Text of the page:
Monday, 21 August 2017

So I'm writing a Middle Grade Novel and it's kind of fun

I made a promise to my daughter that I'd write a book for her. She's had a good deal of input. She's even come up with the title: A Splash of Colour. 


It's not historical romance. It's not paranormal romance. It's not romance at all: it's middle grade fiction and it's kind of fun.

Having a nine year old and loving kids books generally, I've read quite a bit of middle grade and YA fiction. I love it as a genre--MG books are often adventurous, ingenious and action-packed. I like their immediacy, and so I was kind of up for giving it a go and this is what I came up with:

Saturday, 12 August 2017

Soul Mates is a Finalist!

I'm thrilled that Soul Mates is a finalist in the Romance Writers of America Southern Magic Linda Howard Award of Excellence contest (Paranormal, Futuristic, Fantasy category).



This is the second time I've been a finalist for the Linda Howard Award - the first was with Boundless as the Sea

I'm thrilled that this caps what has been a super productive summer so far...

Sunday, 30 July 2017

3 ways to build a fantasy world: language and characterisation

In Soul Mates, my lead male protagnist, Kian Darksoul comes from another realm (Tir na nOg), though he has lived in the mortal world for decades. Developing a character forged in another world, but familiar with the contemporary presents some unique challenges. How do I capture Kian's otherness without making the book clunky? How do I capture his otherness?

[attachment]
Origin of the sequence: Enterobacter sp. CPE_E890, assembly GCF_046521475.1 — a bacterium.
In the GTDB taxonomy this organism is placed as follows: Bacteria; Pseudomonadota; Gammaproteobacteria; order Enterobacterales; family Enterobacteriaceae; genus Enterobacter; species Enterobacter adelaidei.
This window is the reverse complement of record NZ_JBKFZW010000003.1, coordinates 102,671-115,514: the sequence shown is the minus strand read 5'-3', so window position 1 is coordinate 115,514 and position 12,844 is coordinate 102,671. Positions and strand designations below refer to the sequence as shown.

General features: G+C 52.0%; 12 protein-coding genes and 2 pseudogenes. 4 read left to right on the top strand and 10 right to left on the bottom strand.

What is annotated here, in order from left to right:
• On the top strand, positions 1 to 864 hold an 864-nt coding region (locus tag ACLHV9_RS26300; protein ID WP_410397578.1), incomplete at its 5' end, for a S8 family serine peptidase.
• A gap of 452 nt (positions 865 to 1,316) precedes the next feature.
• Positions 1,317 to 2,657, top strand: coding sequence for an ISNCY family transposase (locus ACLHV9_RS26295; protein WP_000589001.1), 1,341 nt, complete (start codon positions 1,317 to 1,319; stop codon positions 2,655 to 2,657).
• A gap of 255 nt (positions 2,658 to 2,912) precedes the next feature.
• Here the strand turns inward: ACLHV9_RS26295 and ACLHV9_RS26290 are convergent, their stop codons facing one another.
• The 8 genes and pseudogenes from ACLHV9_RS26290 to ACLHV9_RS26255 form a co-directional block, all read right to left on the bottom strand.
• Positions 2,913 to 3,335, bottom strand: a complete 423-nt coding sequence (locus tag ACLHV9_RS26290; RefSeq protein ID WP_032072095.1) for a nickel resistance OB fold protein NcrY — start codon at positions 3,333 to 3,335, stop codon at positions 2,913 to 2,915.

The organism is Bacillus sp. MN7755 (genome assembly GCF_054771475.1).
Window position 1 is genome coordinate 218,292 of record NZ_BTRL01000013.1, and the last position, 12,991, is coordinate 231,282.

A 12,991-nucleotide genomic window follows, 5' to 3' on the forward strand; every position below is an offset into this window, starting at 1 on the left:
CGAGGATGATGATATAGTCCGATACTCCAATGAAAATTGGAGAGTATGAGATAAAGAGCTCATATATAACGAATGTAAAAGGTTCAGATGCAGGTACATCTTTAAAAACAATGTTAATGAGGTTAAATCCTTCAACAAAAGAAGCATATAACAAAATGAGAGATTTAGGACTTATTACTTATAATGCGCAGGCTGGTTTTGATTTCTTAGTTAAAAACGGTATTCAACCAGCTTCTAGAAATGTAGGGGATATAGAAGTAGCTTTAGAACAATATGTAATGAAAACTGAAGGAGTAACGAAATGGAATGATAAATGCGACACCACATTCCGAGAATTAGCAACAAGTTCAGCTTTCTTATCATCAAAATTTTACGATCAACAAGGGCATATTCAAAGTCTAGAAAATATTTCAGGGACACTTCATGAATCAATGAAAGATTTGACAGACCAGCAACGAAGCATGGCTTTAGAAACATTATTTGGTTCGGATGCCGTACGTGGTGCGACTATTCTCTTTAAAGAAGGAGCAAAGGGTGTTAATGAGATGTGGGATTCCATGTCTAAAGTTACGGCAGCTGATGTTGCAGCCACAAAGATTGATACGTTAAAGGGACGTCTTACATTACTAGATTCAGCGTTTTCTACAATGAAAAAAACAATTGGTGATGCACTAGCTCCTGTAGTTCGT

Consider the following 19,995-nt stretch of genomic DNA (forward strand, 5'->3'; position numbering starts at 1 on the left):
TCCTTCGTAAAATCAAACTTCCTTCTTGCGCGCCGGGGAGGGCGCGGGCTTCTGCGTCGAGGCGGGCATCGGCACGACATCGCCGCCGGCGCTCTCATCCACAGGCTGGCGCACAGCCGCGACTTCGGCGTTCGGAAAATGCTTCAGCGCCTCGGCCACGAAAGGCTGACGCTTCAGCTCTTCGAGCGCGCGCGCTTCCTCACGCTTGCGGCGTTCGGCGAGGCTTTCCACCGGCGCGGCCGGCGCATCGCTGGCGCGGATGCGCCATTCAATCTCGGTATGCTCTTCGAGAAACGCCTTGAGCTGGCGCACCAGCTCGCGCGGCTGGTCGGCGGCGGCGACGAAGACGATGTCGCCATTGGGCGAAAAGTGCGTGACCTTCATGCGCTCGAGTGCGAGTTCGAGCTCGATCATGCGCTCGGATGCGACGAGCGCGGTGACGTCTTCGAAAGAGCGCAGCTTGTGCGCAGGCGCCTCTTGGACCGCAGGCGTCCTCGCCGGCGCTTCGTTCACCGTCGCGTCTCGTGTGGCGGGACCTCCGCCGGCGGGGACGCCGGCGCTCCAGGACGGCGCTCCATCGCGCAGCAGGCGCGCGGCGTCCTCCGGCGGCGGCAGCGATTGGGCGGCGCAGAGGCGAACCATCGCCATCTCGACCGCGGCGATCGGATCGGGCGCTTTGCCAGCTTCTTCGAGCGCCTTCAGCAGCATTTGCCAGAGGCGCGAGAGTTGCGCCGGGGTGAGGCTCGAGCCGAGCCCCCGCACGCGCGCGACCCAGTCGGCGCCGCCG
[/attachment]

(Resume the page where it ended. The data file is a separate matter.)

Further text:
1) His cultural touch-stones are different: when revising, I've needed to edit out contemporary references. It's not that Kian doesn't know what a neon light is - he does. He's lived here for years, after all. But when he sees another character glowing, a neon light is not his cultural touch-stone. He thinks of fire swamps or dragons or some such. References to his own world shape his dialogue and his interior monologue. It means when I'm in Kian's point of view, I'm responding in a way that's true to him.

Sunday, 16 July 2017

What category is my romance?

This month  I finally completed my novel. This started life as Lord of Shadows morphed into Dark Souls and now has the working title Soul Mates. 

Edited by the fantastic Miranda Kate and with some AMAZING feedback by incredibly generous RWA judges (I really find RWA contests worthwhile), redrafted, edited again (and again), my novel is finally there.

Time to slap a synopsis down and get querying.

This presents me with three challenges:

1) I've now written four complete novels and I've never yet queried. Because I always want to do one more draft and make it that bit better.  Apart from browsing the phenomenal Query Shark, my experience of querying is a big fat zero. 

2) I hate writing synopses. And I'm not great at it. That's another area of writing I need to practice. 

3) Categories. How the devil do I describe my opus? 

Wednesday, 11 January 2017

Illegitimate Theatre and Theatre Slang from the 1800s

I'm revisiting a previous work, Merely Players which I originally completed back in 2011. I was thrilled to find that it's in pretty good shape - or at least the last two thirds are. The first third is a bit of a cringe a minute, but with the clarity brought by the passage of *gulp* five years, I think I can see exactly where it needs to be fixed.